What if the The Hungry Tide had merely hinted at climate change, perhaps in Piya’s internal monologue? Even its mention would tear the novel’s frame apart. Instead of gathering a community of characters, global warming is documented by scientists, set in the future, and marked by contention. It seems impossible that Piya would not recognize that the Irawaddy dolphin is particularly vulnerable to climate change, and that conservation efforts depend on “incorporating information about cetacean populations into national, regional and international climate adaptation decisions” (Alter 943). Climate change also contributes to stress on the mangrove forests, which act as a natural buffer to tropical cyclones and underpin the ecosystems for many marine invertebrate species and fish; by 2100 sea-level rises could lead to the destruction of 75 percent of Sundarbans mangroves. Similarly, Nalima would not really be unaware of pronouncements by the Intergovernmental Panel on Climate Change (IPCC) that the greatest threat to the sustainable adaptation of the Sundarban population is sea-level rise, leading to flooding, retreat of shorelines, salinization and acidification of soils, and changes in the water table (Colette 36). If international action is not taken, wells will be fouled, crops will fail, and eventually main islands will be wiped away, creating a refugee crisis far exceeding Morichjhapi. On the other hand, Kanai is at the forefront of Indian development, his translation company providing the mediations needed to convey a vast influx of global capital into the country. It is almost certain that he would be wary of emissions reductions that might hurt economic growth, and that he would favor India’s “largely negative position” in climate negotiations, refusing to join a treaty and take on internationally agreed binding targets, even though “India is more vulnerable to climate change than the USA, China, Russia, and, indeed, most other parts of the world.”30 And Fokir would seem just as likely to support Indian development as to defend his traditional method of fishing. These differences would make the love triangle linking Piya, Kanai, and Fokir impossible, pit the generations of Kanai and Nalima against each other, undermine the limited resolution provided by Piya’s local conservation group, and destroy the ethic of local environmental justice the novel proposes. At all costs, the future must be avoided, as it threatens to coopt a present that has already become impossible. The heterogeneous things that produce climate change—international consumption, climate (p. 220) models, carbon dioxide, international emissions accords—exceed local place, time, and character by their very nature. Global warming would simply dissolve the sensuous, local scene.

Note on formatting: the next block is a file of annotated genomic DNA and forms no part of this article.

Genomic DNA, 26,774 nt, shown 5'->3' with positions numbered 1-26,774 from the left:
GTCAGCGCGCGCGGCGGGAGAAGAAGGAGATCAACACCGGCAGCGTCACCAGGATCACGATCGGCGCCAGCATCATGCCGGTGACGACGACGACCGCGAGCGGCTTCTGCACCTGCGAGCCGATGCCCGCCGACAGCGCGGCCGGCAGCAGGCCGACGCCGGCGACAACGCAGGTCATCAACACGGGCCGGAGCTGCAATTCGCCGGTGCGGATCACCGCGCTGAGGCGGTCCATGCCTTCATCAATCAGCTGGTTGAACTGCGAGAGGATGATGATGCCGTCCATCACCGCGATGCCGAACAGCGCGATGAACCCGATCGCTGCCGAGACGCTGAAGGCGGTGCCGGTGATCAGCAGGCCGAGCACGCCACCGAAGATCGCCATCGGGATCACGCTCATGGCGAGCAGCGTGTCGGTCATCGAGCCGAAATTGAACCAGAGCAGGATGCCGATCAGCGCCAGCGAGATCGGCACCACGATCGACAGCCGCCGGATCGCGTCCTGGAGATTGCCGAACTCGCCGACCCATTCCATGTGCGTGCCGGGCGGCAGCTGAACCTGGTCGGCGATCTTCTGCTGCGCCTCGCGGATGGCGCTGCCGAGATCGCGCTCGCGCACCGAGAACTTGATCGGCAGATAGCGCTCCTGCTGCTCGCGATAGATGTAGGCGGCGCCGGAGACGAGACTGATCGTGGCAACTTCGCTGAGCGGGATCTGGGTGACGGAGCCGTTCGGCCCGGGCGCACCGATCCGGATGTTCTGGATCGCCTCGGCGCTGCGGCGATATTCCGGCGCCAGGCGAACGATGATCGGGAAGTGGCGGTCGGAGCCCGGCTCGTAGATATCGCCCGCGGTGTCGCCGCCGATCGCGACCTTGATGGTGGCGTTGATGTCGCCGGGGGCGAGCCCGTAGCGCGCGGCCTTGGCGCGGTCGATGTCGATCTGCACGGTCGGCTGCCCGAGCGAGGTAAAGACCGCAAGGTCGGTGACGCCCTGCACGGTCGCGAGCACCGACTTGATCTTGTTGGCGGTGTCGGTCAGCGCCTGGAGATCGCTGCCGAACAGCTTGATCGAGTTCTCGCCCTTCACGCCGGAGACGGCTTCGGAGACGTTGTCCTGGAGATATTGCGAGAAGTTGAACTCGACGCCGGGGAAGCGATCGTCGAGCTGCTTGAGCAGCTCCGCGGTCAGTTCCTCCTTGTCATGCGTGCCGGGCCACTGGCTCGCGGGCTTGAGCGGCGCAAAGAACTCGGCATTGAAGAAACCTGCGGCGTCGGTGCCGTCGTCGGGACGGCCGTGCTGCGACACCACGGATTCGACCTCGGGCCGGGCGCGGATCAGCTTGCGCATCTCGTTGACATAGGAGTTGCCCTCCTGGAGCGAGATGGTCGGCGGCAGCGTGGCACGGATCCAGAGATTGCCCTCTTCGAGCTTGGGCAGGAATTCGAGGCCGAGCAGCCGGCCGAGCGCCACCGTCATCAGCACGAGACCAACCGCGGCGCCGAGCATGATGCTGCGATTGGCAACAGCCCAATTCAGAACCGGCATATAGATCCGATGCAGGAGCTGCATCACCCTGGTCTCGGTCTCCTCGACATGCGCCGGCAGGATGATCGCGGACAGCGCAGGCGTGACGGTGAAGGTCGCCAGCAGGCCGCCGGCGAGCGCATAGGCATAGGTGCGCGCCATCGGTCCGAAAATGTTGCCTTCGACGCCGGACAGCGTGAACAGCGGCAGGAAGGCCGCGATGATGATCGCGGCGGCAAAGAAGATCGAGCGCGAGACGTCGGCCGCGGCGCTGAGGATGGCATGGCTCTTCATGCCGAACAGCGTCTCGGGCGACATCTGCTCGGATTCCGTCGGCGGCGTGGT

Despite, or perhaps because of these difficulties, environmental criticism has a significant role to play in the articulation of climate change. Individuals, communities, nations, and international bodies have struggled to account for climate change in their practices, even as they have expressed passionate concern. In the past thirty years, environmentalisms based on leftist politics, Utopian communities, globalized markets, scientism, and bureaucratic mandate have proved themselves all too human. Carbon credits, offsets, energy-saving light bulbs, hybrid cars, and wind farms entangle human agency with the climate’s, while what passes for literary fiction tries to create authentic characters by ignoring global dynamics. If climate disaster is to be averted, far more entanglement is needed. Ecocritics have often fretted that literature is too cultural, without acknowledging culture’s central role in entangling those supposedly distinct entities, nature and society. By sharing in the strategies of mediation that make up the world, fiction can articulate new connections, inventing individuals, social organizations, and things. Novels that do this are inherently impure, blending sensuous description with abstract ideas, moving between place and scientific terminology, extending beyond recognizable characters to the world of things. They cannot be chosen according to a pre-existing canon of taste because they are remaking the traditions on which literary studies depends. Such novels are part of a larger cultural project to imagine our future with climate change, using all the strategies of mediation at our disposal and inventing new ones along the way. This work is far more complex than any single novel could encapsulate, and so environmental criticism has a role as well, building connections that are simultaneously material and political.
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(1) . For recent data on this issue, see International Energy Agency, World Energy Outlook 2011, Paris: OECD/IEA, 2011.
(2) . Lessing’s Mara and Dann is the most egregious in this sense, describing two white siblings passing through Africa as supreme, chosen leaders.
(3) . Heise indicates the problem in her monograph, but finds few literary or critical approaches to it. Garrard and Kerridge have played an important part in remedying this situation, writing articles on the topic and convening a symposium on ecocriticism and climate change in 2010.